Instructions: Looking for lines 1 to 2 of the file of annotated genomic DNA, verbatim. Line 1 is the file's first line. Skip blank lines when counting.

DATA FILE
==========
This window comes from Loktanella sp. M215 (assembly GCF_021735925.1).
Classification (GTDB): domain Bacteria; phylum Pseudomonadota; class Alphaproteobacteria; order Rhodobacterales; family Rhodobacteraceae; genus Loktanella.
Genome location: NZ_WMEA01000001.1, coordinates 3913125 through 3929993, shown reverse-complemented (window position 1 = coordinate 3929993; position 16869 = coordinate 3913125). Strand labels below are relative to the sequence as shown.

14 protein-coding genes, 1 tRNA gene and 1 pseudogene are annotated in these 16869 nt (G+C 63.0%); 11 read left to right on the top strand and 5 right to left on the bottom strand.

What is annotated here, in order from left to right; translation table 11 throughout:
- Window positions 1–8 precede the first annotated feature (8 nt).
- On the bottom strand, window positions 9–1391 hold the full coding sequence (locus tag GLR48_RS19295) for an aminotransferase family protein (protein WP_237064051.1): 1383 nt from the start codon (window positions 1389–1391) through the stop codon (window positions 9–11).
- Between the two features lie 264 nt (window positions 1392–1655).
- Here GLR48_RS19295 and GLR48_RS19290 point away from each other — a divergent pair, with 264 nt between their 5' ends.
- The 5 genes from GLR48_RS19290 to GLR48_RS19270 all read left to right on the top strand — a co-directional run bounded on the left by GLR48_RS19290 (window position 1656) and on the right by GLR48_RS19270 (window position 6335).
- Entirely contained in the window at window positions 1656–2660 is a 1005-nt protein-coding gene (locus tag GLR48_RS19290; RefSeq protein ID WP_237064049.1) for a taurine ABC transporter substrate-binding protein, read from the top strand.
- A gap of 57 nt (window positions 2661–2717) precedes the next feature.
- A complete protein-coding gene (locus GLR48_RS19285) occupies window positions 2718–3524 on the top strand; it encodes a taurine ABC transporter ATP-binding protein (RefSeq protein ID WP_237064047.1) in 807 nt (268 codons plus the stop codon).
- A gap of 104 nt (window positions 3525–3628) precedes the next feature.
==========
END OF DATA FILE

This window comes from Loktanella sp. M215 (assembly GCF_021735925.1).
Classification (GTDB): domain Bacteria; phylum Pseudomonadota; class Alphaproteobacteria; order Rhodobacterales; family Rhodobacteraceae; genus Loktanella.